failed to retract a paper published by Monsanto ‘scientists’ in the same journal in 2004, for
which a gross error has been identified. Other independent scientists have also been
scurrilously targeted by the agribusiness corporates, their arms have a long reach.
We have become used to the co-option of ‘science’ in Universities and bureaucracies by these
massive corporations through our experience with CSG and other mining ventures. With the
TranPacificPartnership being secretly developed which will give corporations even more control, it
is up to us to be more vigilant and investigative and not just believe the corporate advertising.
Co authored by Herbicide-free active bush regenerators…. With sincere thanks to Eileen White, our extraordinary mentor and elder, whose commitment to caring for the land, soil and water is exemplary and an example for future adherents.
Achknowlegement too for David Low and Zheljana Peric from the The Weed’s News coming from the http://weedsnetwork.com/traction? Monash University, for their sharing of the most up to date knowledge regarding weeds and herbicides and how we can evolve without the latter.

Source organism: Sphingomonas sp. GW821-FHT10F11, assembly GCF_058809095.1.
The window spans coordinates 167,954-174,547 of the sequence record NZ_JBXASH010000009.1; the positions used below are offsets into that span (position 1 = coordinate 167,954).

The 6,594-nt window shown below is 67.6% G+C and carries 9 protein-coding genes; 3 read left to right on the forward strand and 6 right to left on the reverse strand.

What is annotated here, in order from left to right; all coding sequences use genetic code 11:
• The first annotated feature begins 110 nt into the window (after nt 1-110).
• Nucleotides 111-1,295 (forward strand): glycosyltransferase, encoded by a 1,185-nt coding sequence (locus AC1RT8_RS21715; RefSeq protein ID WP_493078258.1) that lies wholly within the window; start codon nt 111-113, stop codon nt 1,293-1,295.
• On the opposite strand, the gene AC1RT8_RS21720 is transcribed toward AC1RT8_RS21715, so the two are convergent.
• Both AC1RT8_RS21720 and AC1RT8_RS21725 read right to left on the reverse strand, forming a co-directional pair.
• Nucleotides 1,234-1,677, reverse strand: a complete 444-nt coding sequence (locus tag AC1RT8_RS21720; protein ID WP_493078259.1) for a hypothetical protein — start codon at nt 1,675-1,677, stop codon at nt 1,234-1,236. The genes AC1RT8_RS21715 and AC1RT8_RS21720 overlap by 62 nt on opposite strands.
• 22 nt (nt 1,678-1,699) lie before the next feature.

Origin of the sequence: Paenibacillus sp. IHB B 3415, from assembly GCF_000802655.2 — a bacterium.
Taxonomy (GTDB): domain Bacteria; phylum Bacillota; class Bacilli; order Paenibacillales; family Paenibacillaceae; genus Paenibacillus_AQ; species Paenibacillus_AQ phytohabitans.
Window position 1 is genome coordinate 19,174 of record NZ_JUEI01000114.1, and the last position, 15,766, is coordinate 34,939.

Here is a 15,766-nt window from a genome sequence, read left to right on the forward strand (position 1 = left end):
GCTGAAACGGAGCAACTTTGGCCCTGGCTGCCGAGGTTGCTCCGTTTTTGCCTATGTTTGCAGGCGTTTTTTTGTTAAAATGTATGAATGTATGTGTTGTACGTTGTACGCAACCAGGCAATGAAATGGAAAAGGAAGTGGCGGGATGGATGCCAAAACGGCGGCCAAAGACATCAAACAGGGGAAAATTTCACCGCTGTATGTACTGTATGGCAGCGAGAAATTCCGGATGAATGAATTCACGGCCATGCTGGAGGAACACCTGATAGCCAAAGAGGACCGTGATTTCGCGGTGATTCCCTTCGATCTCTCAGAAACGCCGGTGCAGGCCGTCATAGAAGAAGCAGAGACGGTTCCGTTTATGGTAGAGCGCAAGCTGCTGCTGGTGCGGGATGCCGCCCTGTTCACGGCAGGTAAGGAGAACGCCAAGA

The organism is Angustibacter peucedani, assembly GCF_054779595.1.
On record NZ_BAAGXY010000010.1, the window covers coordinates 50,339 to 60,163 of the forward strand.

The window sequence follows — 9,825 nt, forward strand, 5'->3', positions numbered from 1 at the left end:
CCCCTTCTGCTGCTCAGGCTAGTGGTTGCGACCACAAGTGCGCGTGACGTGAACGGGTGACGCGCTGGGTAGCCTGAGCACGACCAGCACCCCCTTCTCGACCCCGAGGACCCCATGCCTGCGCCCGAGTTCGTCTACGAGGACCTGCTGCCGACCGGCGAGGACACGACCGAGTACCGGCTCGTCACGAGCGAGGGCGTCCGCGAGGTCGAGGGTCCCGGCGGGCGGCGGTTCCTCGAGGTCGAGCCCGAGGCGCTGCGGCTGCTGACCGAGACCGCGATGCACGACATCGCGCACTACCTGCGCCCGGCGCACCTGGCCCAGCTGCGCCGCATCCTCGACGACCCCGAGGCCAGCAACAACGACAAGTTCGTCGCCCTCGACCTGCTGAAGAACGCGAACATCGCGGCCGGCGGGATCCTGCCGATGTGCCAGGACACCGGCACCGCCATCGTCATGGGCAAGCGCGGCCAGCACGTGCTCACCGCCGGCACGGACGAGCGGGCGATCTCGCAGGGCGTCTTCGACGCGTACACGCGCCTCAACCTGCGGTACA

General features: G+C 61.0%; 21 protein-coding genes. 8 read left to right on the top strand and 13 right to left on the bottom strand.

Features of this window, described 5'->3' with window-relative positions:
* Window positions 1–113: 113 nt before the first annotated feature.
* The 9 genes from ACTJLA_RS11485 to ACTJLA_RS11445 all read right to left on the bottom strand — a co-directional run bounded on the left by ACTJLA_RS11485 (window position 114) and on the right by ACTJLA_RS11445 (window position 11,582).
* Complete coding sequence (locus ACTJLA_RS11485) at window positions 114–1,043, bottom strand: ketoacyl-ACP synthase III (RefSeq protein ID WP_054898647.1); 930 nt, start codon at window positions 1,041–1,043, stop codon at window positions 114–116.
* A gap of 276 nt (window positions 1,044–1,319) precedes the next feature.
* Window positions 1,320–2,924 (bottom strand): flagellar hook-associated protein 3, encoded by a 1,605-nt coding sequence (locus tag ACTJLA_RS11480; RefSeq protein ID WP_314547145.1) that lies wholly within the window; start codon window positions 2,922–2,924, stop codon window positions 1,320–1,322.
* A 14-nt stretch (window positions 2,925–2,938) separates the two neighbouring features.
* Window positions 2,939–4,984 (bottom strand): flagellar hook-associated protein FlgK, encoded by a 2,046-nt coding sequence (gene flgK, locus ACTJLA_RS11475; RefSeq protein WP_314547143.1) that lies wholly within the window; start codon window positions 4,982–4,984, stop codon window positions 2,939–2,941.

AND NOW FOR SOME GREAT INNOVATIVE GRAPHIC ART.
The morning spent slashing and mulching lantana. Humid and damp as I watched 3 wedge-tail eagles, soaring high above me as a baza hawk rested on a branch. Furious smaller birds dived and darted around the intruders into their range, fantastic to watch but difficult to photograph.
Local out-rage upon the news of the platypus deaths along the Upper Wilson Creek. More questioning the use of herbicides, especially along water-ways. I had an e-mail from an acquaintance who stated that it is illegal ( not that would matter to some ) to spray or inject near water-ways. I hope some-one can confirm that for me.
What a week. Rain and then more rain, unusual for this time of the year, our winter.